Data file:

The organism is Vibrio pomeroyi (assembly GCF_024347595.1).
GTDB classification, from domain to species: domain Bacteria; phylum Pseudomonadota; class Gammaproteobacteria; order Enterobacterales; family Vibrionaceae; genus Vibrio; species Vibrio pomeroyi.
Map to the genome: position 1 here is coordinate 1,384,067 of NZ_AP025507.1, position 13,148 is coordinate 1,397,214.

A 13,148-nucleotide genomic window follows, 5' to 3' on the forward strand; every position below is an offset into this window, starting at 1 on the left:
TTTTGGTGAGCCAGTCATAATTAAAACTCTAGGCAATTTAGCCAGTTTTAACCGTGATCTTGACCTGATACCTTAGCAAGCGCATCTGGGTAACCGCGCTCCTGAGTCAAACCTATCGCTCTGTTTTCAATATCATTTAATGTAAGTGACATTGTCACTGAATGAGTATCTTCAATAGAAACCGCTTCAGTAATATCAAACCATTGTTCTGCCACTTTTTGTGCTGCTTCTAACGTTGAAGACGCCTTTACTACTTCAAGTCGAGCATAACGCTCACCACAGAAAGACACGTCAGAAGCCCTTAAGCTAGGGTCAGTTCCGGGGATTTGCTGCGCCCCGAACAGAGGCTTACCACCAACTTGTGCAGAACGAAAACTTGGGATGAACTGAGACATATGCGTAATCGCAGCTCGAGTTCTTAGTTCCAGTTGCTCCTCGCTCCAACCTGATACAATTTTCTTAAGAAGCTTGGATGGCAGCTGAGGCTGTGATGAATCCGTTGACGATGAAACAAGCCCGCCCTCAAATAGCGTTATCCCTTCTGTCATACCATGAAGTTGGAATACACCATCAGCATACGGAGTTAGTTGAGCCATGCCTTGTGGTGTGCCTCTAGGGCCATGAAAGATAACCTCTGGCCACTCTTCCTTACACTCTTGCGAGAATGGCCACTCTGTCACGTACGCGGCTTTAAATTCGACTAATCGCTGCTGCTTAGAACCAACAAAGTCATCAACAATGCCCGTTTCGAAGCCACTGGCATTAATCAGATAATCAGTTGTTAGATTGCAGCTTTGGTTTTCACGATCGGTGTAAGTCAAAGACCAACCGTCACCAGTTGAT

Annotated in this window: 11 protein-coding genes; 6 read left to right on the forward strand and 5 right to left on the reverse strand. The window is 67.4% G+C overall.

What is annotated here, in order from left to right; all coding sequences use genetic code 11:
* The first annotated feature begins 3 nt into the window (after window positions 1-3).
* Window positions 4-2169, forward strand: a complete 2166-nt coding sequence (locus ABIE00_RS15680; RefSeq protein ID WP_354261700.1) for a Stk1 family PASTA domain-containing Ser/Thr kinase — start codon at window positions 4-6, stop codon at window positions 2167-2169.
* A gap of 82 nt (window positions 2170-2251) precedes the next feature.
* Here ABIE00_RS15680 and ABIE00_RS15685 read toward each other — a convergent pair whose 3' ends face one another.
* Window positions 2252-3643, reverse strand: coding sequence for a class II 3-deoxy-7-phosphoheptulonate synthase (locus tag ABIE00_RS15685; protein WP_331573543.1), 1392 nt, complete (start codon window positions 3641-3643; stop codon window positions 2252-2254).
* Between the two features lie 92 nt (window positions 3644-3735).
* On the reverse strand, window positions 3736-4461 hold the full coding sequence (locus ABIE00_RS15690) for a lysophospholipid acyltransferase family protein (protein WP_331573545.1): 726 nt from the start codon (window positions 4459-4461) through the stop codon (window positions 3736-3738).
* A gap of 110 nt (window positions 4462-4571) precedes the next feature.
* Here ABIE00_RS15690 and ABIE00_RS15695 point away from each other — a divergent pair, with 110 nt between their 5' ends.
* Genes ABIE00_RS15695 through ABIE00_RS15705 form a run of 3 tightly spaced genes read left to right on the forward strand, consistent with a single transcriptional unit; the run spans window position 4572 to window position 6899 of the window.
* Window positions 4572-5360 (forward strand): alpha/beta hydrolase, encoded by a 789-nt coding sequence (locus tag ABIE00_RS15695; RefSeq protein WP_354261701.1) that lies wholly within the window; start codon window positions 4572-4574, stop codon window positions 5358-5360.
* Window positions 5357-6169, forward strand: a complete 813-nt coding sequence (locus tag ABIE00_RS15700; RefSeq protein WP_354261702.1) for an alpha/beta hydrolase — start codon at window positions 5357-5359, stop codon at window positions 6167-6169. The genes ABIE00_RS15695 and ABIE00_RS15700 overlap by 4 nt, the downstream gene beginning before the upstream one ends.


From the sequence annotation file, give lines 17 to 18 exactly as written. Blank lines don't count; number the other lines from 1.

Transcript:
* Genes ABIE00_RS15695 through ABIE00_RS15705 form a run of 3 tightly spaced genes read left to right on the forward strand, consistent with a single transcriptional unit; the run spans window position 4572 to window position 6899 of the window.
* Window positions 4572-5360 (forward strand): alpha/beta hydrolase, encoded by a 789-nt coding sequence (locus tag ABIE00_RS15695; RefSeq protein WP_354261701.1) that lies wholly within the window; start codon window positions 4572-4574, stop codon window positions 5358-5360.